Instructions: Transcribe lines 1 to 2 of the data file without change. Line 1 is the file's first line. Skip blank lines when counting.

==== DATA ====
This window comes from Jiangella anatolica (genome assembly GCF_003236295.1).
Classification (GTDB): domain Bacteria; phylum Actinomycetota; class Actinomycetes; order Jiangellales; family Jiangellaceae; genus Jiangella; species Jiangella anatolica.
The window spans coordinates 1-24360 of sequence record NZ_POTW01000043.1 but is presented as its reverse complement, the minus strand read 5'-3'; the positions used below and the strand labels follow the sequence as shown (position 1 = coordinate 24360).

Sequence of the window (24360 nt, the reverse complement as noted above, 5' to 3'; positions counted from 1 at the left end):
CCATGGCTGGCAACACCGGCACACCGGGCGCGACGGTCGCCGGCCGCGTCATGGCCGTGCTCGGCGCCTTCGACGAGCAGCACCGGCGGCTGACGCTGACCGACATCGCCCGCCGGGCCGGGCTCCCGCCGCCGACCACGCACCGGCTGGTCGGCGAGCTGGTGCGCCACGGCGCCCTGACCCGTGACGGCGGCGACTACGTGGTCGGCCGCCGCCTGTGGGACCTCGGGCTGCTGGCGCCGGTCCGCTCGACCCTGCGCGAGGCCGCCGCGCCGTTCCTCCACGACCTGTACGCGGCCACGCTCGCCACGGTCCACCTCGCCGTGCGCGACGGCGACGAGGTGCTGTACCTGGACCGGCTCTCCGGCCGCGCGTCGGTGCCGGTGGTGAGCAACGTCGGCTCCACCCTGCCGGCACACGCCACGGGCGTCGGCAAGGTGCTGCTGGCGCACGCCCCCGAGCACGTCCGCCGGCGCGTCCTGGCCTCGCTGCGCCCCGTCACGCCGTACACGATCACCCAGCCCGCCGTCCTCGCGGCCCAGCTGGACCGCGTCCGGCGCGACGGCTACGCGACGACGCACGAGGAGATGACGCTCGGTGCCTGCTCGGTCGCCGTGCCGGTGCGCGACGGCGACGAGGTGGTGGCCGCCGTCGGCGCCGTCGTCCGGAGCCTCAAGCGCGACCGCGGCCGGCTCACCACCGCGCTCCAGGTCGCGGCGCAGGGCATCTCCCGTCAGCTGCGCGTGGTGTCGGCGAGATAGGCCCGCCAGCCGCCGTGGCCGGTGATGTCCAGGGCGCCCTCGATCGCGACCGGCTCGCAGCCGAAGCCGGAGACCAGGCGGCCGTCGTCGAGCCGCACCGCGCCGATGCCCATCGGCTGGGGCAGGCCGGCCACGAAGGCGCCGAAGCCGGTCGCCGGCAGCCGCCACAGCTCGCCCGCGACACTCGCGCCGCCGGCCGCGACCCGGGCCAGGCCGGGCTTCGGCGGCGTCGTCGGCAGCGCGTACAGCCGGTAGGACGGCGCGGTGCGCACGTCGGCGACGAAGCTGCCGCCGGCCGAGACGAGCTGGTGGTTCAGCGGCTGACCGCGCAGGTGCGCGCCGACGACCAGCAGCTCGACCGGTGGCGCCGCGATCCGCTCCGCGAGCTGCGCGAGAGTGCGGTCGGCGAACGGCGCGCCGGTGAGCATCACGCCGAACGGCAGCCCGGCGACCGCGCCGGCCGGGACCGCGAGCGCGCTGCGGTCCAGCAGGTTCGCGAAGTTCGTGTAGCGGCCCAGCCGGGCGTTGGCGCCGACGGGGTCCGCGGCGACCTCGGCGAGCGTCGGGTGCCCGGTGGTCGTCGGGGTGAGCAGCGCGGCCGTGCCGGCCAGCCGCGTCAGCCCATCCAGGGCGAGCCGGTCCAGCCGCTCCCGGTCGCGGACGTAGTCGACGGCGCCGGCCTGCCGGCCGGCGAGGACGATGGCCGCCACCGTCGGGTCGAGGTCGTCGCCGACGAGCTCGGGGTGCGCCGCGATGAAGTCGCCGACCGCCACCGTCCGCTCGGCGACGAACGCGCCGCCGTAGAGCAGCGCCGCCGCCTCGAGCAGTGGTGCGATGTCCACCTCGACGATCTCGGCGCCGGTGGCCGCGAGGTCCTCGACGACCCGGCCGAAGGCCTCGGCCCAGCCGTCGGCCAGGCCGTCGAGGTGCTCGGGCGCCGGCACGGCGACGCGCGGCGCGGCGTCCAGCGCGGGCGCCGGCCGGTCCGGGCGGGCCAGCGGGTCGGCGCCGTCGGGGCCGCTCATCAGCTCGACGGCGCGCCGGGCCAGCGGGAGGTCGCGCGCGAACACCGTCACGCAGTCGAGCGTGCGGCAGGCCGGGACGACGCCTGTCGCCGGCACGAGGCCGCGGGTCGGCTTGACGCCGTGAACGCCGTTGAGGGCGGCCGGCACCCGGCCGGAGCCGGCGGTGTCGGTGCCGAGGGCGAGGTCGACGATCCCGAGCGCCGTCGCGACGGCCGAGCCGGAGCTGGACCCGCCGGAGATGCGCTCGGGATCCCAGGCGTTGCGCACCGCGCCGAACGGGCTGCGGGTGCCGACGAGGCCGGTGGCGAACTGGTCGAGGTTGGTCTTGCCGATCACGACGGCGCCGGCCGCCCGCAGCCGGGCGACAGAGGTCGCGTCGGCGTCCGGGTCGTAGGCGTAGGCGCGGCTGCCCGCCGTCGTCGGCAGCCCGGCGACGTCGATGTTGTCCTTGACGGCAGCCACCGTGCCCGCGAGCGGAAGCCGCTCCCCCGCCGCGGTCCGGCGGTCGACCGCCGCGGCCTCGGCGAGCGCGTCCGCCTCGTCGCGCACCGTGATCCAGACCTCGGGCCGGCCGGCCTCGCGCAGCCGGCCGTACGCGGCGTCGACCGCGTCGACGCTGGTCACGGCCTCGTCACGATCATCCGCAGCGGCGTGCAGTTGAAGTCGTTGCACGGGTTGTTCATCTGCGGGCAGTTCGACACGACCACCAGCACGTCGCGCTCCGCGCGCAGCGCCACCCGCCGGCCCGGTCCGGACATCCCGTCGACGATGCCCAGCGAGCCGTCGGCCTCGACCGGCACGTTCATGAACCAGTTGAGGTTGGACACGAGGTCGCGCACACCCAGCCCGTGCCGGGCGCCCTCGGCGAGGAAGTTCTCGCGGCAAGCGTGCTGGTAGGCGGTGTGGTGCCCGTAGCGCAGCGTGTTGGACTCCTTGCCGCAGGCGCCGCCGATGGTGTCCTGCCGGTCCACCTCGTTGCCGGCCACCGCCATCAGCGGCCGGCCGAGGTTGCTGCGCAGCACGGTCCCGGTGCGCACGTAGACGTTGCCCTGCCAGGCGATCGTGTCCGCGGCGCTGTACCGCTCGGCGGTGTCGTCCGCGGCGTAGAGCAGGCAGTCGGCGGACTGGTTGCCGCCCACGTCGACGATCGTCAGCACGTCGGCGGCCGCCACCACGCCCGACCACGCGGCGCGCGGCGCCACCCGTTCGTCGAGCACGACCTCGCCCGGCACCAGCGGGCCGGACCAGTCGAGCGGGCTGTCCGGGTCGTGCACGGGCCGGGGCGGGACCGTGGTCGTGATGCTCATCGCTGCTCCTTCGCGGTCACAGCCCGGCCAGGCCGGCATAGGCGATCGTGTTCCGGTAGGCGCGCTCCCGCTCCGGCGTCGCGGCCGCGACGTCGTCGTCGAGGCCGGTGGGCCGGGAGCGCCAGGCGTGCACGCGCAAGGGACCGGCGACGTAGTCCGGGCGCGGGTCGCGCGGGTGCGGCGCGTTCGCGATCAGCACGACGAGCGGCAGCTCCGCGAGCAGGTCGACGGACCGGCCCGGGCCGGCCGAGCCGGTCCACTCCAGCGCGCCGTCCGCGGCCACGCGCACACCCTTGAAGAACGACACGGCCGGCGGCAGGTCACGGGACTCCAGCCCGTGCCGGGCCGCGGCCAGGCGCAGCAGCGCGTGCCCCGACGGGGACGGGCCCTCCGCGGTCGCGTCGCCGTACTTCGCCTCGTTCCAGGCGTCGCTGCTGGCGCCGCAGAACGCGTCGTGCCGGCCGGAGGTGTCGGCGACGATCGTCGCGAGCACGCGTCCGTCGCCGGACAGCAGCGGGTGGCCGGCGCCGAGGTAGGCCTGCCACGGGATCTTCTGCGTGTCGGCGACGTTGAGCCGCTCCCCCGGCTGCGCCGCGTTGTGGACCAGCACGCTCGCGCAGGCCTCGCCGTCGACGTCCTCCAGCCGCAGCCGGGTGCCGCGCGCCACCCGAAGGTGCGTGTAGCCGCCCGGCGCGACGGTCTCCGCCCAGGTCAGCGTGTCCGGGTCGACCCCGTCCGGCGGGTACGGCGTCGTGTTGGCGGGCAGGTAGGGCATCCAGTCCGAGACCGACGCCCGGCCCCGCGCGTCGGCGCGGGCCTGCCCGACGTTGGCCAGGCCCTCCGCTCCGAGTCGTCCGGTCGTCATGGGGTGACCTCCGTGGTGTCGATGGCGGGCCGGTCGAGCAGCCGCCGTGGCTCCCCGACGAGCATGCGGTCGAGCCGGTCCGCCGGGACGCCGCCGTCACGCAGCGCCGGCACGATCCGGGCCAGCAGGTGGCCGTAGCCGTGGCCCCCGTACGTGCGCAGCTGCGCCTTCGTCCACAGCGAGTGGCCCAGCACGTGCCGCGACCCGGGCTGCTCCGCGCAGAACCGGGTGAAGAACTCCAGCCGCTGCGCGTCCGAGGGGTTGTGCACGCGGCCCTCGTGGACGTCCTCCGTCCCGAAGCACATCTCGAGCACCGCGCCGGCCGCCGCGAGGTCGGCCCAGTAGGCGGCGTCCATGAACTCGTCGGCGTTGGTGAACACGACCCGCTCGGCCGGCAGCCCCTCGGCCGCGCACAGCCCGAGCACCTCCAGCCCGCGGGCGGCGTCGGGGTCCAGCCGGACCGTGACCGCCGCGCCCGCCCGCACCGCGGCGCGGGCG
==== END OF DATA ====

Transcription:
This window comes from Jiangella anatolica (genome assembly GCF_003236295.1).
Classification (GTDB): domain Bacteria; phylum Actinomycetota; class Actinomycetes; order Jiangellales; family Jiangellaceae; genus Jiangella; species Jiangella anatolica.